Earlier this month, the North Carolina Supreme Court decided State v. Golder, ___ N.C. ___, ___ S.E.2d ___, 2020 WL 1650899 (April 3, 2020). Before that decision, there were somewhat tricky rules about how to preserve appellate review of all issues in a motion to dismiss for insufficiency of the evidence. No more. The Golder decision clarifies that all sufficiency issues are preserved with a properly timed motion to dismiss at trial. This decision overrules a line of cases holding otherwise and simplifies the process of preserving sufficiency issues at trial for defense counsel. Read on for the details.
Maybe so, if two decisions from earlier this month are any indication. They are: State v. Bishop, ___ N.C. App. ___ (Oct. 3, 2017), where the court refused to consider arguments about the reasonableness of satellite-based monitoring (“SBM”) when the issue was not preserved or properly appealed, and State v. Greene, ___N.C. App. ___ (Oct. 3, 2017), where the court refused to remand a SBM hearing when the State failed to present sufficient evidence of the reasonableness of SBM. Before I discuss those cases, some background first.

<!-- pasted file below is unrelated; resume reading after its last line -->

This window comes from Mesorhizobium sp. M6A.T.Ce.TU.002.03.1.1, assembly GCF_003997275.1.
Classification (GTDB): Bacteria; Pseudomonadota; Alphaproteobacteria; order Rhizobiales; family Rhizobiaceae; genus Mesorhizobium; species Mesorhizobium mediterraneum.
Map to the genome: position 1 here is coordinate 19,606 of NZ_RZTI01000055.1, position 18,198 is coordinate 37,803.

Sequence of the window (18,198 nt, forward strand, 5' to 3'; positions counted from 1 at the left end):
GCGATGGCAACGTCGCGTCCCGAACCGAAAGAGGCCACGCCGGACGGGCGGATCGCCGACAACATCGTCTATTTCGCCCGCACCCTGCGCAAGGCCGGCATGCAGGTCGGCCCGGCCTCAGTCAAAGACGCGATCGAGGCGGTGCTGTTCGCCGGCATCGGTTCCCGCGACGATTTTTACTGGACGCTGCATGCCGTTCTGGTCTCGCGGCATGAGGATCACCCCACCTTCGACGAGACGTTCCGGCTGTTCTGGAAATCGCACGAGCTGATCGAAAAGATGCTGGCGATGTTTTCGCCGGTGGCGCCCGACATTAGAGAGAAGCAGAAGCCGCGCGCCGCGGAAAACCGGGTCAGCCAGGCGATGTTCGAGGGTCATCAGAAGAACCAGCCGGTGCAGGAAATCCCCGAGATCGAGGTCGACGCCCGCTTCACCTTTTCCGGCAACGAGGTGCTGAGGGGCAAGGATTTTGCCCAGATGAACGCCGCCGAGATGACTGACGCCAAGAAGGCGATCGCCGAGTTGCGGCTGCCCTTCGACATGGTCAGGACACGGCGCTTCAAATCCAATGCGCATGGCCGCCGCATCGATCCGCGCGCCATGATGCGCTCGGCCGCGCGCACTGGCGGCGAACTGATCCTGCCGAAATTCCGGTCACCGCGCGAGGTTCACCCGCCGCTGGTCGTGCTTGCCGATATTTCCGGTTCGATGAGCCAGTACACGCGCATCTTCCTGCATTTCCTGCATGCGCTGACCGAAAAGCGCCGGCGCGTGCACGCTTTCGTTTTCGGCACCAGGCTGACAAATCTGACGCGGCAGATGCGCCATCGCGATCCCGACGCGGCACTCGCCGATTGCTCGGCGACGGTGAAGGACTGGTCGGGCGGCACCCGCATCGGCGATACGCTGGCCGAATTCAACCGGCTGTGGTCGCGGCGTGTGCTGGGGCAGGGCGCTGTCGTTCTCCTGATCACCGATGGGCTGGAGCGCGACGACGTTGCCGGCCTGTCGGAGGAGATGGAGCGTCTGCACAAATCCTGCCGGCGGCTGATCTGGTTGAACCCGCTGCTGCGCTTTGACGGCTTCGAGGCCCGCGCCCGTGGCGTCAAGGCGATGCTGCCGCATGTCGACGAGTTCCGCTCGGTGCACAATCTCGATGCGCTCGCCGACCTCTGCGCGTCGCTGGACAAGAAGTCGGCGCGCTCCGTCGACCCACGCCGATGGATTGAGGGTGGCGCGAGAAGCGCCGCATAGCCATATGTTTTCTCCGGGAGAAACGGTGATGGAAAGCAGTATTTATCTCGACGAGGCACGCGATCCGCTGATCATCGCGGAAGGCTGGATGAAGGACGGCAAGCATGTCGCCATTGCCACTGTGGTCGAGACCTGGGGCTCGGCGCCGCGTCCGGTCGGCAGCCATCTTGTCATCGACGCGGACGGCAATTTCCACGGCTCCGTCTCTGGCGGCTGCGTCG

Two weeks ago, the SOG hosted over 50 public defenders, contract attorneys, and private assigned counsel at its annual Felony Defender training. The training provides guidance to lawyers transitioning to superior court about handling a felony case from start to finish. Topics include discovery and investigation, pretrial motions, voir dire, and jury instructions, among others. On a personal note, it was my first training in my role as Defender Educator and my first behind-the-scenes look at the effort required to plan and execute a successful course. Without the hard work of the faculty and support staff from the SOG, as well as volunteers from IDS and the private bar, the program would not have been possible. Thanks to everyone that participated. I truly enjoyed the training, especially speaking with the lawyers that attended, and I hope they found it worthwhile as well.